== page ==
Why do you use fountain pens?
Almost invariably, when one of my colleagues asks to borrow my pen and I present them with some monstrosity that looks to them as expensive, and fragile, as a Ming vase, I get asked this question. This is my story.
I'm extremely left-handed. No one else in my family is, and I'm not sure if I really am, but I do everything with my left hand. This is mostly due to necessity. At birth, my right shoulder was mangled and the nerves mostly destroyed. In adulthood, my right arm is thin and withered, the arm of a starvation victim with no muscle tone to speak of. So being a righty was never an option. So I'm a lefty.
Lefties do not have easy lives. Nor long ones either, apparently. The average lefty has a significantly shorter life expectancy than a righty. No one knows why. It's curious that insurance companies do not ask about handedness and set life insurance rates accordingly, but, thankfully for my sake, they don't. One of the difficulties you discover at a young age is "silver hand." As one matures, silver hand turns into blue or black hand. By this, I mean that, over the course of writing various things in school, my hand rubbed against the writing so much that, by the end of the day, the side of my hand was, quite literally, the silver-gray color of graphite. As I graduated from pencil to (ball point) pen, the color changed to blue or black. Blue or black hand are, in fact, worse than silver hand because, in the course of transferring from paper to hand, the ink remaining on the paper had a bad habit of smudging.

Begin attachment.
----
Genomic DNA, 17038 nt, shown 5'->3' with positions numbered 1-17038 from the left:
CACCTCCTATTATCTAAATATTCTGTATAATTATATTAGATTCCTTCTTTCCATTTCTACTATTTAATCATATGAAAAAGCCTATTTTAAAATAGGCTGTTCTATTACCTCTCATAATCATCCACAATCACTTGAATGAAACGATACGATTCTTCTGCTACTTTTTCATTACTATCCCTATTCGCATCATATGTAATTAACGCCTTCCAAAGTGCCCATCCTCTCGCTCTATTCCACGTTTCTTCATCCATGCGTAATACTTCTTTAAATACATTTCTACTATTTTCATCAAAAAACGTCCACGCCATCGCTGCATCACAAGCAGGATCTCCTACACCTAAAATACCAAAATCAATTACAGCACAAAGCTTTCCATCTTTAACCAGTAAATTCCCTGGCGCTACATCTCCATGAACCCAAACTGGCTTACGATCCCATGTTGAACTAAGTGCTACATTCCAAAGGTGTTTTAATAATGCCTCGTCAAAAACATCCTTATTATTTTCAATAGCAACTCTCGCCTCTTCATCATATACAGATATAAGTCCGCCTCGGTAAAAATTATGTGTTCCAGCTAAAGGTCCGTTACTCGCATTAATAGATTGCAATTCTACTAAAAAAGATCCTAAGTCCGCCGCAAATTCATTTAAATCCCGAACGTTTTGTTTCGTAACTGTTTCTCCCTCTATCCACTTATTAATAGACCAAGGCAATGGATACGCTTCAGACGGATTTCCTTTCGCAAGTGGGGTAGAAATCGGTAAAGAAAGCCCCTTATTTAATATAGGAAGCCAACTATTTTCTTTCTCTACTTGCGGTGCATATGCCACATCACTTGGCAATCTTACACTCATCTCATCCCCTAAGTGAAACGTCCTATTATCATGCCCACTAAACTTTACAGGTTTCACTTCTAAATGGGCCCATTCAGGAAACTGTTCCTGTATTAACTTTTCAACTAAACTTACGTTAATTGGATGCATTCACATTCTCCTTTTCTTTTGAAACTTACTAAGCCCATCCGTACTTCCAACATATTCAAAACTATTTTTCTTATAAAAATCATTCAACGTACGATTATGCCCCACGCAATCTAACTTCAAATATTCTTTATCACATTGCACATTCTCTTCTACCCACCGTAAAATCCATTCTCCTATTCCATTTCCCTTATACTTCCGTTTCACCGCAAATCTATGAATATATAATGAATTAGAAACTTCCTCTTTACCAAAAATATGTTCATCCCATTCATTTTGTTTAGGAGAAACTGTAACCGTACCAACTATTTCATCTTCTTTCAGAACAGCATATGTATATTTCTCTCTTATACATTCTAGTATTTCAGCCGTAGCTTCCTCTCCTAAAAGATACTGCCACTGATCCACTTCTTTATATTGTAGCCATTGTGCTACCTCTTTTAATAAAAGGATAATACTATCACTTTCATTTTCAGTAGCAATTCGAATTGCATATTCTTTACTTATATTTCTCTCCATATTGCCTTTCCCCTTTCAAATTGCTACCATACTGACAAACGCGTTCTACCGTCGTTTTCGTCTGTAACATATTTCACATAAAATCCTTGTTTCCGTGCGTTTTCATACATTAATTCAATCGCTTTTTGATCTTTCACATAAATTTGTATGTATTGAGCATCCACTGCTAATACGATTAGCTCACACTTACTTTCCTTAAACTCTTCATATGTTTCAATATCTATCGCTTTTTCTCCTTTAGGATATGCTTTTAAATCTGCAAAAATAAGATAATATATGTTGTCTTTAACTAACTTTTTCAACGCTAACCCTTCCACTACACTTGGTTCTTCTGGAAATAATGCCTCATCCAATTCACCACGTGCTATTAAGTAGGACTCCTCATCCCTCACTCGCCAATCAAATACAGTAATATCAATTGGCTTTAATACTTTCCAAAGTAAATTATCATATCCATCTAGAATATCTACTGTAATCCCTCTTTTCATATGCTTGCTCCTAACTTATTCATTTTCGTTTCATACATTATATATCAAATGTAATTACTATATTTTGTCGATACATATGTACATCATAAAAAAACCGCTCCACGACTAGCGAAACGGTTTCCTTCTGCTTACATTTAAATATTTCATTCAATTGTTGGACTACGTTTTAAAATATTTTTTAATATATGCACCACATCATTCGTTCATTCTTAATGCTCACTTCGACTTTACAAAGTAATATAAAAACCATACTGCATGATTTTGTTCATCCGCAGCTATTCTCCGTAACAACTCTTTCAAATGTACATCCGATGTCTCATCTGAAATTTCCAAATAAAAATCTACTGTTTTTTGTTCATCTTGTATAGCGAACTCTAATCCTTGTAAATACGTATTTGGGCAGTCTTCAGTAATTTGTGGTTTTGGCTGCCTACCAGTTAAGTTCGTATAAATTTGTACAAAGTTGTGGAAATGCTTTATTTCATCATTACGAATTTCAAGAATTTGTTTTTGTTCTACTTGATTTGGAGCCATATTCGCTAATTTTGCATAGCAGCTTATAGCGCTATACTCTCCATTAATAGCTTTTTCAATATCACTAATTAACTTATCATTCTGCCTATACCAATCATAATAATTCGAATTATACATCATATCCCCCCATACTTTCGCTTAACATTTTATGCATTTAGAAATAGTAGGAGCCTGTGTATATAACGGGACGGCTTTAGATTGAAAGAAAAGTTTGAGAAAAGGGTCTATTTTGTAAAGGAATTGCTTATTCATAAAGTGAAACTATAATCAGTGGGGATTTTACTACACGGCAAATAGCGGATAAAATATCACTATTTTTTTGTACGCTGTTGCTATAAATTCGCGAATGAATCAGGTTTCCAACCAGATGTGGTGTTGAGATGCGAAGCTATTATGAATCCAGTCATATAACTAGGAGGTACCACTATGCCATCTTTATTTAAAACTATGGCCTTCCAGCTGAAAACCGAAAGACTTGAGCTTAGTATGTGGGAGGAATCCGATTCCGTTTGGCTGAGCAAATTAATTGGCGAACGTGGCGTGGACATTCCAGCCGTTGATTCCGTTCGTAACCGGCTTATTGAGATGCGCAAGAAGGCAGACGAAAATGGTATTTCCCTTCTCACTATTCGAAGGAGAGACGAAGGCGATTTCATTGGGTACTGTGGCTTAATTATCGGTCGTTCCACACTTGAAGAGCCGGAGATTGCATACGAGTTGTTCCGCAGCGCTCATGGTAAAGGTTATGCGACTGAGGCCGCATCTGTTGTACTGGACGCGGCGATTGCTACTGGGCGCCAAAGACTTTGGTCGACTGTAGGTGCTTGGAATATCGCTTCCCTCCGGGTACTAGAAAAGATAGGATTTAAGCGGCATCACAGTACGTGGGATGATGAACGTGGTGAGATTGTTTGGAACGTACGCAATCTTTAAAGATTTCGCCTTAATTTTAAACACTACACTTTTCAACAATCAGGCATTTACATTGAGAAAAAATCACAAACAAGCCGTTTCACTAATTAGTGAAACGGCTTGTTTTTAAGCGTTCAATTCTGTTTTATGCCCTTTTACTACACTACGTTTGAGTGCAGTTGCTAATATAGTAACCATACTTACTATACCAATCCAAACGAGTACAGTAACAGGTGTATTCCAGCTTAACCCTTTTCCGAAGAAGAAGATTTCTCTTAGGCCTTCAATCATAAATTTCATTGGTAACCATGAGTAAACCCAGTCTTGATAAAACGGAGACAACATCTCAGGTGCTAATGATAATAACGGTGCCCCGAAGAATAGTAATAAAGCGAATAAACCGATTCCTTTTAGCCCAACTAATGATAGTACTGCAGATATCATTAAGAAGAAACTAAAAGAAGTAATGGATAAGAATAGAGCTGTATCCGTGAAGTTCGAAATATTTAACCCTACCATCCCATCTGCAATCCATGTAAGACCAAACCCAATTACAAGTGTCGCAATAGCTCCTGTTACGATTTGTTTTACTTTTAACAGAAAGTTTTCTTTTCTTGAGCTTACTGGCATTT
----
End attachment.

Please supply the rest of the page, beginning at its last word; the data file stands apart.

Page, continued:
Thus, I was branded, at a young age, as messy. If only I could write neatly, maybe my papers would be more readable. But asking a left-handed "hooker" to avoid smudging while writing is a bit like asking a tiger to stop having so darned many stripes. You can ask, but it won't happen. I got C's in handwriting. Teachers routinely wrote notes complaining about neatness, or lack thereof. My papers became like crime scenes after the FBI dusted for fingerprints. In effect, my papers were like biometric devices, identifying me from the distinctive whorls of the side of my hand. In high school, I had to take a class in drafting. I dreaded it. Neatness counted for everything. Not only was pencil the required medium, but soft pencil, 2B, was called for to make nice dark lines. Or, in my case, nice dark smudges on the top and sides of all my figures. I had a perfect report card up to the fourth quarter of the year, when I had drafting. I got all A's then too, with one exception, drafting, which produced a heart-breaking C. If neatness was going to count for success in life, I was screwed.